Tucson Police Department Chief Chris Magnus held a press conference this summer to announce a new donation of 25 automated external defibrillators from the Steven M. Gootter Foundation. This brings the total of these life-saving devices in Tucson patrol cars to 100.
In an interview with Tucson NBC affiliate KVOA-TV, Magnus explained how the AEDs are used; “When we get a call through 911 that someone may have suffered a cardiac event, that’s of course when seconds count,” he said. “Both police and fire are dispatched at the same time. This means, whoever gets there first, in many cases it is the police, can begin life-saving efforts right away, especially because we have these AEDs in our vehicles, and because our officers are trained in CPR.”
The foundation has made it a primary mission of their work in defeating sudden cardiac death to supply AEDs to police and sheriff patrol units as well as a long list of public places including high schools, theatres and gyms. To date, more than 400 have been distributed in Pima County. Cardiomyopathy, a scarring of heart tissue which can lead to sudden cardiac arrest, has been on the rise among COVID-19 survivors, making the widespread presence and use of AEDs even more critical.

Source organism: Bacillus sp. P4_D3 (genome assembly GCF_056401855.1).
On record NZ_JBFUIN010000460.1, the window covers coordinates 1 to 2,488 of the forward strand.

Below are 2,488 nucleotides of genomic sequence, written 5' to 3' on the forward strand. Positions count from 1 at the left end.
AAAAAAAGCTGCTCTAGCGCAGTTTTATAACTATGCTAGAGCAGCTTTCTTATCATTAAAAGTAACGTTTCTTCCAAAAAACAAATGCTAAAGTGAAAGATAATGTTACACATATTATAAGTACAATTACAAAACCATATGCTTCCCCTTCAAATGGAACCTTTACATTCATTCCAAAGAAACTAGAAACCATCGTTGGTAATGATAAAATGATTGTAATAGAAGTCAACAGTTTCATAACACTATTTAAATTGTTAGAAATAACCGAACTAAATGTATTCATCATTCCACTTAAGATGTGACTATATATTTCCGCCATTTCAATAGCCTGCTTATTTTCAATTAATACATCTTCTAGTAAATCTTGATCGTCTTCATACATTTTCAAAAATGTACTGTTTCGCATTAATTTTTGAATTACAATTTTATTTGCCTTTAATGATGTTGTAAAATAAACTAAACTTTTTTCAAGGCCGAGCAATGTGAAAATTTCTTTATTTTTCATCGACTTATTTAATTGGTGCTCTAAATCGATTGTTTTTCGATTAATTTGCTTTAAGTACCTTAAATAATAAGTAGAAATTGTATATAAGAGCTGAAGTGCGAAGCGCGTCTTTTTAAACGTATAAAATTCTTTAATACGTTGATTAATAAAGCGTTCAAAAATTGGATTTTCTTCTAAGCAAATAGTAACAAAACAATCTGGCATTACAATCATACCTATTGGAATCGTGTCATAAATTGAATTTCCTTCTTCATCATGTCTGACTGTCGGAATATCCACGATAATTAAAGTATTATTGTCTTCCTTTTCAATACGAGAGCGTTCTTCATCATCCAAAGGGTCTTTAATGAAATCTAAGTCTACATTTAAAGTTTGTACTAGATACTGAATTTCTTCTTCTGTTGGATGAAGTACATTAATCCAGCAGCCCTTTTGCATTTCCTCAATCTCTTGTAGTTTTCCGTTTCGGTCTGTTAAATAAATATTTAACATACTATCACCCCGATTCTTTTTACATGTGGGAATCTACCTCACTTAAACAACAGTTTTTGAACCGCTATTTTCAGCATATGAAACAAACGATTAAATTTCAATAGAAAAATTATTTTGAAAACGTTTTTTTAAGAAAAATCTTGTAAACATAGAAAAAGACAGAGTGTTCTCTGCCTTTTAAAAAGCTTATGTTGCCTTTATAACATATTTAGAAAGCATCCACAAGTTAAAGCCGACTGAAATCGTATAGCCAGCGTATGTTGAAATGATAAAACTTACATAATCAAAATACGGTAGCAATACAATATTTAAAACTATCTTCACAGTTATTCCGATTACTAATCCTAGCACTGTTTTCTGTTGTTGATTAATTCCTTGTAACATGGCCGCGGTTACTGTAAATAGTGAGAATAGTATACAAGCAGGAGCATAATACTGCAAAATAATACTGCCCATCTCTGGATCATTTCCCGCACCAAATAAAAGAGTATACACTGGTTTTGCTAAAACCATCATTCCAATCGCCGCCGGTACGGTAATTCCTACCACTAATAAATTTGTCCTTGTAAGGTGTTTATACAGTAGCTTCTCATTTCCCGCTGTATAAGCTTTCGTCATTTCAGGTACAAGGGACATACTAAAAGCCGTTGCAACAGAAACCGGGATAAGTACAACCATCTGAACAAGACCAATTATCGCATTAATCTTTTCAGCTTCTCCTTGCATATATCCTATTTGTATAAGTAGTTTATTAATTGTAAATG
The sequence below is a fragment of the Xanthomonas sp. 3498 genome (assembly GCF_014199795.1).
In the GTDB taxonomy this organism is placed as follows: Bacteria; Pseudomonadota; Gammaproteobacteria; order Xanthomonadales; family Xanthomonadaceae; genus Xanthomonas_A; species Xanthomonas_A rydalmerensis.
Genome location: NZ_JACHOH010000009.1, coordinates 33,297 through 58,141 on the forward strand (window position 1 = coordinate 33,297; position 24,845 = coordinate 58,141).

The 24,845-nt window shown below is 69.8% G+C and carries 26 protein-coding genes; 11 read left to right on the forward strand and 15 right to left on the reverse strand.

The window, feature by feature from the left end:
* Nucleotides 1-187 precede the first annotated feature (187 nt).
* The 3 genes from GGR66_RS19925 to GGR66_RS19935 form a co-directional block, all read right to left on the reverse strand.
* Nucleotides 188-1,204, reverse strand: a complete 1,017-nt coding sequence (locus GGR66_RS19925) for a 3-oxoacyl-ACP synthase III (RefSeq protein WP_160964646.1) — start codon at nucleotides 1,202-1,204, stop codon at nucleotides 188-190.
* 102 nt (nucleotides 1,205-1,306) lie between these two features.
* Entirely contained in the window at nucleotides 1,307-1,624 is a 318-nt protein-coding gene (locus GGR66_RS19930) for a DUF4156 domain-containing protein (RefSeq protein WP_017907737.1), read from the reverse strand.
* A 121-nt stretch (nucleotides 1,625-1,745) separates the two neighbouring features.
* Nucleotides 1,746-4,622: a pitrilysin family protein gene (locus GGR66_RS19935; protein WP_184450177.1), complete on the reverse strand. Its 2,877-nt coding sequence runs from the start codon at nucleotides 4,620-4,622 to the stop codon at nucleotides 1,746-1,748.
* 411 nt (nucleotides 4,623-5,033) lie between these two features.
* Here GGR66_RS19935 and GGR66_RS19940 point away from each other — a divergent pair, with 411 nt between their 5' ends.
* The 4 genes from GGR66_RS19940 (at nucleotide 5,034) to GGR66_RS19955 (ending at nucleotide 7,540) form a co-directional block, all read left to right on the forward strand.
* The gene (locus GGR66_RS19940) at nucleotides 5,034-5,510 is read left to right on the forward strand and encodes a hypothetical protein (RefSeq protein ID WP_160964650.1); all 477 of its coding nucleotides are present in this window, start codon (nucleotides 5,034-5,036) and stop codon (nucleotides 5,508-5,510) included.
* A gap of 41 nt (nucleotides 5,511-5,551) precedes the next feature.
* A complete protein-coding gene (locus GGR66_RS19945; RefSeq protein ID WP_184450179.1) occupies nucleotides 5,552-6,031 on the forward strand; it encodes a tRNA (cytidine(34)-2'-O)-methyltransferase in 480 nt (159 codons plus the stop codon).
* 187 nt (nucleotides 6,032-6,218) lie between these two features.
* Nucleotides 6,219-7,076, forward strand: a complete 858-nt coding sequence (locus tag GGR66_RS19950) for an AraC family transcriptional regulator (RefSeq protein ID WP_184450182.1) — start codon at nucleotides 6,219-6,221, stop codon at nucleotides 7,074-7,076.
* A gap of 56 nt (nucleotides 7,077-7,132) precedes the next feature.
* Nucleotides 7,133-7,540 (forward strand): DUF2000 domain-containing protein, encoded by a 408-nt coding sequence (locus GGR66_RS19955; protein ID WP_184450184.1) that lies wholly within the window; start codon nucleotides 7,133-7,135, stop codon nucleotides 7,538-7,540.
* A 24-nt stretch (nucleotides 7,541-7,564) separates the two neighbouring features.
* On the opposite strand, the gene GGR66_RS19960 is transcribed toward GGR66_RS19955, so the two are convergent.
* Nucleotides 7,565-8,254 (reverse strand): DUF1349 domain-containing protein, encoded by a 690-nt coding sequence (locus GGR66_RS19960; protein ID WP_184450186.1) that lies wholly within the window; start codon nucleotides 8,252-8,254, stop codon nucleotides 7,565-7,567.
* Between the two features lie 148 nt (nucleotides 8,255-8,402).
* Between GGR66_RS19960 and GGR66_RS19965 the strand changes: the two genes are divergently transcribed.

The 25 AED units donated to the TPD were made possible by a grant to the foundation from the Tucson chapter of 100+ Women Who Care.
The foundation also donated 10 AEDs to the Oro Valley Police Department for their patrol cars, bringing their total to 20. Tucsonan Todd Miller ,who was saved by an AED in an Oro Valley patrol car several years ago, attended the presentation in July to personally attest to the life -saving importance of these installations.